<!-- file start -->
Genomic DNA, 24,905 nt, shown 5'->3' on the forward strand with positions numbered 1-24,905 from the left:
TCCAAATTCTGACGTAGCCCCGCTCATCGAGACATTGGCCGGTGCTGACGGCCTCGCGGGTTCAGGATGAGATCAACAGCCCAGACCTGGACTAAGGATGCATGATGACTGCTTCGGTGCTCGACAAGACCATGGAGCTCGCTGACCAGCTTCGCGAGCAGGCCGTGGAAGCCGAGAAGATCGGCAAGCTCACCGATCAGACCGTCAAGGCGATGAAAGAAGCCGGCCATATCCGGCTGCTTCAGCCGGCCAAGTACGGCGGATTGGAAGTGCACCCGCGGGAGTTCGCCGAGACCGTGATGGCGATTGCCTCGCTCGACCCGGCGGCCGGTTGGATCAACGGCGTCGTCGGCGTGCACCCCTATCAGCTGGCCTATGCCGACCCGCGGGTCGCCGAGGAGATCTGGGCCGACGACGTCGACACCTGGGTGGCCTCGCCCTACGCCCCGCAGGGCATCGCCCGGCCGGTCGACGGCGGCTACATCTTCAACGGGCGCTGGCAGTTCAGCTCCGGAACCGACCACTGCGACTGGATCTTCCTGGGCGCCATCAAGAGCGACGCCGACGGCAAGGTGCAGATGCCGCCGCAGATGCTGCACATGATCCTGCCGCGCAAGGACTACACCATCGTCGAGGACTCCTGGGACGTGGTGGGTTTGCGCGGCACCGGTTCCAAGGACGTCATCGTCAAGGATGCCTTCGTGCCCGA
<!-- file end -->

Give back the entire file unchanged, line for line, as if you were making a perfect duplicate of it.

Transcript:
Genomic DNA, 24,905 nt, shown 5'->3' on the forward strand with positions numbered 1-24,905 from the left:
TCCAAATTCTGACGTAGCCCCGCTCATCGAGACATTGGCCGGTGCTGACGGCCTCGCGGGTTCAGGATGAGATCAACAGCCCAGACCTGGACTAAGGATGCATGATGACTGCTTCGGTGCTCGACAAGACCATGGAGCTCGCTGACCAGCTTCGCGAGCAGGCCGTGGAAGCCGAGAAGATCGGCAAGCTCACCGATCAGACCGTCAAGGCGATGAAAGAAGCCGGCCATATCCGGCTGCTTCAGCCGGCCAAGTACGGCGGATTGGAAGTGCACCCGCGGGAGTTCGCCGAGACCGTGATGGCGATTGCCTCGCTCGACCCGGCGGCCGGTTGGATCAACGGCGTCGTCGGCGTGCACCCCTATCAGCTGGCCTATGCCGACCCGCGGGTCGCCGAGGAGATCTGGGCCGACGACGTCGACACCTGGGTGGCCTCGCCCTACGCCCCGCAGGGCATCGCCCGGCCGGTCGACGGCGGCTACATCTTCAACGGGCGCTGGCAGTTCAGCTCCGGAACCGACCACTGCGACTGGATCTTCCTGGGCGCCATCAAGAGCGACGCCGACGGCAAGGTGCAGATGCCGCCGCAGATGCTGCACATGATCCTGCCGCGCAAGGACTACACCATCGTCGAGGACTCCTGGGACGTGGTGGGTTTGCGCGGCACCGGTTCCAAGGACGTCATCGTCAAGGATGCCTTCGTGCCCGA